Originally Posted by wnurse
Really? Copy and paste the headline into any grammer checking program. Microsoft word is one suggestion but please, feel free to use any grammer checking program and get back to me. You can say "I went fishing, flying this weekend".
That would be a grammatically correct sentence. See, you showing your illiteracy again.
Please shut up and move on and stop embarassing yourself. Unless you are an english professor or language specialist, please don't correct unless you are absolutely sure you are correct. No one likes getting corrected by someone who doesn't know what they are talking about. Just because the sentence sounds funny to you does not mean it is grammatically incorrect.
Just because Word doesn't catch it doesn't mean it's correct. Word screws up all the time.
This is from Purdue's English section of their website:
5. Use commas to separate three or more words, phrases, or clauses written in a series.
The Constitution establishes the legislative, executive, and judicial branches of government.
The candidate promised to lower taxes, protect the environment, reduce crime, and end unemployment.
The prosecutor argued that the defendant, who was at the scene of the crime, who had a strong revenge motive, and who had access to the murder weapon, was guilty of homicide.
6. Use commas to separate two or more coordinate adjectives that describe the same noun. Be sure never to add an extra comma between the final adjective and the noun itself or to use commas with non-coordinate adjectives.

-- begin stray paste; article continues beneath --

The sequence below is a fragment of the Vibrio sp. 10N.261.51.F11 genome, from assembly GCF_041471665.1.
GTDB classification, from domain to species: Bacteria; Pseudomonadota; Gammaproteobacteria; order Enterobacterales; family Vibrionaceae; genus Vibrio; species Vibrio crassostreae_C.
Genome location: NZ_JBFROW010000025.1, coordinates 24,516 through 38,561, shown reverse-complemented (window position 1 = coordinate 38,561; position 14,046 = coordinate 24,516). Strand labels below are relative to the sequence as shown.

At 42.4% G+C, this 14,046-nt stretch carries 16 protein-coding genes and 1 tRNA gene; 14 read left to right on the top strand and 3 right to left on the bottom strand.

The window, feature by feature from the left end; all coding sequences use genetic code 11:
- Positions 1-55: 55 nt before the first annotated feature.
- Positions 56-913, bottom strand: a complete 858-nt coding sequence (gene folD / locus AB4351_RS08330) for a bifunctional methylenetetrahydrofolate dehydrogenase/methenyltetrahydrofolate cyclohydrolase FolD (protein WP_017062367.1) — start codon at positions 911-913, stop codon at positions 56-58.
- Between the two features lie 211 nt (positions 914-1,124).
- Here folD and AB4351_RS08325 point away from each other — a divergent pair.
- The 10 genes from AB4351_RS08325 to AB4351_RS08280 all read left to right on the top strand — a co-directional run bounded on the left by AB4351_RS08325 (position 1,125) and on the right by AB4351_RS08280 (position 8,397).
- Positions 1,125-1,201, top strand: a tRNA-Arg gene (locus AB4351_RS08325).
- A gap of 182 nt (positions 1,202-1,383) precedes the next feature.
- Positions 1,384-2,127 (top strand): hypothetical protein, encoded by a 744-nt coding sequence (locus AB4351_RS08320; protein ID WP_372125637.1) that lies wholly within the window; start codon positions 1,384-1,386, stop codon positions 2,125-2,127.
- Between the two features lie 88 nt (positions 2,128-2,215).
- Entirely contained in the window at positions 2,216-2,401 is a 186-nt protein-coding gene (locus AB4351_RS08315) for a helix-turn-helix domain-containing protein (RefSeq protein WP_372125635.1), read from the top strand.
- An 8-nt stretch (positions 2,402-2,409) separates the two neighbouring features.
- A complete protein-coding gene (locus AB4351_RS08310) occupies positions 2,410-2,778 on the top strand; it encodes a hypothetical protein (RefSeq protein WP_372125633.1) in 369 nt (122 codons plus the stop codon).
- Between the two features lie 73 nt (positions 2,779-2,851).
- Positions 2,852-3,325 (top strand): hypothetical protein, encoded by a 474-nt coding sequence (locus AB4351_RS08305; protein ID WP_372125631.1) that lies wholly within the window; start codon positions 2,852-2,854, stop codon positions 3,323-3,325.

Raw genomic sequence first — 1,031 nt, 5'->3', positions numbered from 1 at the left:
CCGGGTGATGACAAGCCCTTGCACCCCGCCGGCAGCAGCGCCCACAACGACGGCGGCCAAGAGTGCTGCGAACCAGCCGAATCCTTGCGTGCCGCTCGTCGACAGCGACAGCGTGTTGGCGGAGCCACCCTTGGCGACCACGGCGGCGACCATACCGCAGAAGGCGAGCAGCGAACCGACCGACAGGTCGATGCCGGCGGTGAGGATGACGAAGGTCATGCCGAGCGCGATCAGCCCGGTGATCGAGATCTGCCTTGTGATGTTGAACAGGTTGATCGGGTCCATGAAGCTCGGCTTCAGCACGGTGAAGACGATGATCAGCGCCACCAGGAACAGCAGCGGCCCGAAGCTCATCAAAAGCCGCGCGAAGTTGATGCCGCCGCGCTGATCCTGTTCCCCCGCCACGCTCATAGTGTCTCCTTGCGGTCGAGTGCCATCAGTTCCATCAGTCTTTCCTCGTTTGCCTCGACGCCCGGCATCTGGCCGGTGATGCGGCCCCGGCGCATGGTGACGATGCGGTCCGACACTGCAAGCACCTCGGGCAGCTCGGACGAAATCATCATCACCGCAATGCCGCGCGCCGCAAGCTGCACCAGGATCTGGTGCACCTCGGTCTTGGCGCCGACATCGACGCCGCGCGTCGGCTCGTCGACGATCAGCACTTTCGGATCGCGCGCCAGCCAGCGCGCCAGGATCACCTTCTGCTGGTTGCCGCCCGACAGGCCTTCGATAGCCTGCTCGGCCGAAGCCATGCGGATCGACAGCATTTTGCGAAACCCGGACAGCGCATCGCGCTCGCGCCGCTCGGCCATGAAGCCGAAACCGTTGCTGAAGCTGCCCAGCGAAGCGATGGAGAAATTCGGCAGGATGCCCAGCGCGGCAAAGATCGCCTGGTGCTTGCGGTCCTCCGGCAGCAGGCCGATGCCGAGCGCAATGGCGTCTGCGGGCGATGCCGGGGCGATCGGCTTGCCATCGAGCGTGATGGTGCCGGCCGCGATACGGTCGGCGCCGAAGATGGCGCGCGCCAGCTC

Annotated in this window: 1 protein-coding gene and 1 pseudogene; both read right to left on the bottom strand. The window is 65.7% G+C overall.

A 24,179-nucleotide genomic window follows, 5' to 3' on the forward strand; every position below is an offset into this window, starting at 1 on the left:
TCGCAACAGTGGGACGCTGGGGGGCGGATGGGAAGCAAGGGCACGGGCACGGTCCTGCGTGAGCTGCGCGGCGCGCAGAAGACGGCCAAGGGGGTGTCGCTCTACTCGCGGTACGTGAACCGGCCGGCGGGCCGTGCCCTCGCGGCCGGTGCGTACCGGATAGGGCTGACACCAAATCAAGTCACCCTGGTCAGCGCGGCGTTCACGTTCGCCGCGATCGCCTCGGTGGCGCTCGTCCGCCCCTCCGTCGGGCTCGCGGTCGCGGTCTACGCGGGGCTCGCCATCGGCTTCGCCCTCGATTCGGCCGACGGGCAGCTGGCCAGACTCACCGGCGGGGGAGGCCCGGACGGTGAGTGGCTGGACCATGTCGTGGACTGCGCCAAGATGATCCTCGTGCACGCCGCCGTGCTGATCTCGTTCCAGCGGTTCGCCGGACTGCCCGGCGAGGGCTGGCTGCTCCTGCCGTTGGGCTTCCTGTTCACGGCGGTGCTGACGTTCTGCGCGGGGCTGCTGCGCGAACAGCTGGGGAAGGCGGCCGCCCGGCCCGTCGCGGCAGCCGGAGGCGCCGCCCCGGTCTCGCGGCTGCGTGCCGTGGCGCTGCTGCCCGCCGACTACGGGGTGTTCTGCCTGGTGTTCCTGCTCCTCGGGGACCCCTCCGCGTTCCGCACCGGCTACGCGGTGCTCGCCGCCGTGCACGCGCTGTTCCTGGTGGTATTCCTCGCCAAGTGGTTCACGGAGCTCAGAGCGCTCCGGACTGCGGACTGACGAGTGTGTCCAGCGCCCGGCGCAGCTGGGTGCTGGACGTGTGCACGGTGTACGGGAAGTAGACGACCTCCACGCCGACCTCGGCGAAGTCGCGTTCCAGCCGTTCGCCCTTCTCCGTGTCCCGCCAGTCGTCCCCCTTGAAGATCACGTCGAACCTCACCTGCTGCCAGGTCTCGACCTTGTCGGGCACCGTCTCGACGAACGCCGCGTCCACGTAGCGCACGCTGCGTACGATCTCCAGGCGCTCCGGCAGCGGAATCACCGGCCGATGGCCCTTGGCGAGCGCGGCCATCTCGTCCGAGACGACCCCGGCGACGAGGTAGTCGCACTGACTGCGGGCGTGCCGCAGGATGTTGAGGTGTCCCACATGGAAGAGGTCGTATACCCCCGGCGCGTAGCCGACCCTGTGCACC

Coordinate adjectives are adjectives with equal ("co"-ordinate) status in describing the noun; neither adjective is subordinate to the other. You can decide if two adjectives in a row are coordinate by asking the following questions:
Does the sentence make sense if the adjectives are written in reverse order?
Does the sentence make sense if the adjectives are written with and between them?
If you answer yes to these questions, then the adjectives are coordinate and should be separated by a comma. Here are some examples of coordinate and non-coordinate adjectives:
He was a difficult, stubborn child. (coordinate)
They lived in a white frame house. (non-coordinate)
She often wore a gray wool shawl. (non-coordinate)
Your cousin has an easy, happy smile. (coordinate)
The 1) relentless, 2) powerful 3) summer sun beat down on them. (1-2 are coordinate; 2-3 are non-coordinate.)
The 1) relentless, 2) powerful, 3) oppressive sun beat down on them. (Both 1-2 and 2-3 are coordinate.)
Ok, so the first rule is "Use commas to separate three or more words, phrases, or clauses written in a series."
There are only two words here, Apple and Dell, so they don't get to be separated by a comma.
The second rule is "Use commas to separate two or more coordinate adjectives that describe the same noun."
This rule doesn't apply either because Apple and Dell are not adjectives, they're nouns. Nouns can however be used as adjectives, but I've never seen them used in a list like that before. An example of an adjectival use of a noun would be "Georgia Peach" or "Mountain Bike". I couldn't find any source that said that "Georgia, Florida Peach" would be grammatically incorrect, but *I* tend to think it is simply cause it sounds wrong. Just like "Apple, Dell Notebook" sounds wrong.
I've wasted enough time on this pointless argument. Technically speaking, I suppose you could be correct. But whether or not you really are correct, I think, is debatable. We need an English professor.
EDIT: The source on that is http://owl.english.purdue.edu/handou...r/g_comma.html